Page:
U.S. foreign investment abroad has seen a dramatic growth in the past decades. In fact, the United States topped a ranking of the leading countries worldwide in terms of direct investment outflows, worth almost 300 billion U.S. dollars in 2015 alone. Multinational American corporations, especially focused on manufacturing, have largely invested in facilities overseas, due to financial benefits. However, a large share of these corporations focuses toward not only supplying the U.S. market, but also the local markets in which they operate. In 2017, the country that received the largest amount of U.S. foreign investment was the Netherlands, with a little almost 936.73 billion U.S. dollars, followed by the United Kingdom and Luxembourg. Overall, the total amount of U.S. dollars invested in European states that year reached 3.55 trillion U.S. dollars compared to 1.68 trillion U.S. dollars a decade prior.
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Direct investments in billion U.S. dollars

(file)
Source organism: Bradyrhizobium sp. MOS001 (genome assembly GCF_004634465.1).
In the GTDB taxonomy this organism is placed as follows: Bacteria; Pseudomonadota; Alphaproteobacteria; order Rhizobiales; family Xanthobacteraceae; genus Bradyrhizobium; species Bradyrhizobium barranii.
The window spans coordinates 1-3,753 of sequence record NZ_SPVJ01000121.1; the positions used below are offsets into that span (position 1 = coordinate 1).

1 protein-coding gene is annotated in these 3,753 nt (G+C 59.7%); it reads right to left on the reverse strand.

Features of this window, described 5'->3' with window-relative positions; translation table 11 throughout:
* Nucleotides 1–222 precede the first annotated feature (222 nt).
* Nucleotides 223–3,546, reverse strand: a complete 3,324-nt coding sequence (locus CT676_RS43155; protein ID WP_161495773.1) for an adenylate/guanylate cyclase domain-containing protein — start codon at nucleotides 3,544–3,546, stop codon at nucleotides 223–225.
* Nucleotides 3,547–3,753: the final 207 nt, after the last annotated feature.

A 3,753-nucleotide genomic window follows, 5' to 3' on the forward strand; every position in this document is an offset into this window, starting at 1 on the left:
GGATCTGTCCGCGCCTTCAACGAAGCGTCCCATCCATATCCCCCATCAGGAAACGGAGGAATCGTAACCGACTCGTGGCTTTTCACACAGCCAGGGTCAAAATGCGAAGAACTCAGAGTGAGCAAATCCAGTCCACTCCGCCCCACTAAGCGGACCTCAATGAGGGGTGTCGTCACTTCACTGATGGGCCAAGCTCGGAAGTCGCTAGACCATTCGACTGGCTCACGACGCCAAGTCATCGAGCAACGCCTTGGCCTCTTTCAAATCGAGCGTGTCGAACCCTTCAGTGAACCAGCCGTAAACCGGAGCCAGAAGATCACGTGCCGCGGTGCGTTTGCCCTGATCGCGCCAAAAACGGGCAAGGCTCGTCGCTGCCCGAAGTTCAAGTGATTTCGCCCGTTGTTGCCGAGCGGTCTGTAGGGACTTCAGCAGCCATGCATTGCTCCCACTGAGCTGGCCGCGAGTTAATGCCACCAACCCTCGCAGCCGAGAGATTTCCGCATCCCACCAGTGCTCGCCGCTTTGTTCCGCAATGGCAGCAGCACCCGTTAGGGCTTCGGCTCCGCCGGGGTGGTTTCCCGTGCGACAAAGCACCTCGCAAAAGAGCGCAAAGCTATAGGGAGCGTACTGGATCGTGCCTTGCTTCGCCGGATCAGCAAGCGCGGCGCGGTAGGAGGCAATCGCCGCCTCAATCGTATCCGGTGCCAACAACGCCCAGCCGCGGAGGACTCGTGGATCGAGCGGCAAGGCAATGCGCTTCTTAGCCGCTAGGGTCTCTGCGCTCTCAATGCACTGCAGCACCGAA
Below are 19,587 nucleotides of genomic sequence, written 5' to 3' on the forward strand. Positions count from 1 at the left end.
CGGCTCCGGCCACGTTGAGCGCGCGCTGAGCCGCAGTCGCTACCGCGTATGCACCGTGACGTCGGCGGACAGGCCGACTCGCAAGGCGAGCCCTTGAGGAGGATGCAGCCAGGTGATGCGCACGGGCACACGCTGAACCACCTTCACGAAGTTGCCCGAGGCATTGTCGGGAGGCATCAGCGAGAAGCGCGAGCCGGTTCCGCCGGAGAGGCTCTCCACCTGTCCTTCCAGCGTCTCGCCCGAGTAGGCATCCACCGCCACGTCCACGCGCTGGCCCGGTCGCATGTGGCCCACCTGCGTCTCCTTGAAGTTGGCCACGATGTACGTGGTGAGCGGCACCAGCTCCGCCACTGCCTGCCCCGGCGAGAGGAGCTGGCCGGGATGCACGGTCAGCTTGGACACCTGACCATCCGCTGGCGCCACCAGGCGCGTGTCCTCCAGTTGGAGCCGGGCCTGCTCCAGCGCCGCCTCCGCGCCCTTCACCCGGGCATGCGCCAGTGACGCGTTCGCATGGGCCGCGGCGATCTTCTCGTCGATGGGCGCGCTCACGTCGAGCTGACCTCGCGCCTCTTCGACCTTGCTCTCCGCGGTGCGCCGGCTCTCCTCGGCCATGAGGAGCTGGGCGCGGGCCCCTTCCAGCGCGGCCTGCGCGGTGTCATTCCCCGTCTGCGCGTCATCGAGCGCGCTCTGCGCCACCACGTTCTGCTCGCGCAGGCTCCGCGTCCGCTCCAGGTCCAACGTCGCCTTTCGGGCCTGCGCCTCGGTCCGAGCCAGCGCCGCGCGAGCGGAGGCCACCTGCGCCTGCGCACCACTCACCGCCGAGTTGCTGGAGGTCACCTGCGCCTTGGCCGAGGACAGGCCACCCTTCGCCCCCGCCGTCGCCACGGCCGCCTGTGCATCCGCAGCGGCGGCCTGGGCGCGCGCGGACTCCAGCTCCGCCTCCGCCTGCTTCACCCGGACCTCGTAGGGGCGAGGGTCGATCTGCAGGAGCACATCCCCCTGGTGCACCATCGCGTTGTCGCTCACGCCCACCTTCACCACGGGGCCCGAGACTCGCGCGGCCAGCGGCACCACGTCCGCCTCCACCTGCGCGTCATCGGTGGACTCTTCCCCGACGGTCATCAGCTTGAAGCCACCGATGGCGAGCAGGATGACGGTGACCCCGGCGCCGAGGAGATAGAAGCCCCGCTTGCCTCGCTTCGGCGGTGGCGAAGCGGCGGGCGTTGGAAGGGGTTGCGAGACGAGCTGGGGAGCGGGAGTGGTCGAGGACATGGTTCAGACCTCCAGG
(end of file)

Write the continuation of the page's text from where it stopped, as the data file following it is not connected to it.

200011.14
200112.08
200210.57
200311.26
200417.62
200519.02
200626.46
200729.71
200853.93
200954.07
201059
201153.66
201254.51
201360.45
201482.24
201592.15
201697.29
2017107.56
Direct investments in billion U.S. dollars
200011.14
200112.08
200210.57
200311.26
200417.62
200519.02
200626.46
200729.71
200853.93
200954.07
201059
201153.66
201254.51
201360.45
201482.24
201592.15
201697.29
2017107.56
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Description Source More information
This statistic shows the direct investment position of the United States in China from 2000 to 2017, on a historical-cost basis. In 2017, the U.S. investments made in China were valued at approximately 107.56 billion U.S. dollars.
Direct investment position of the United States - additional information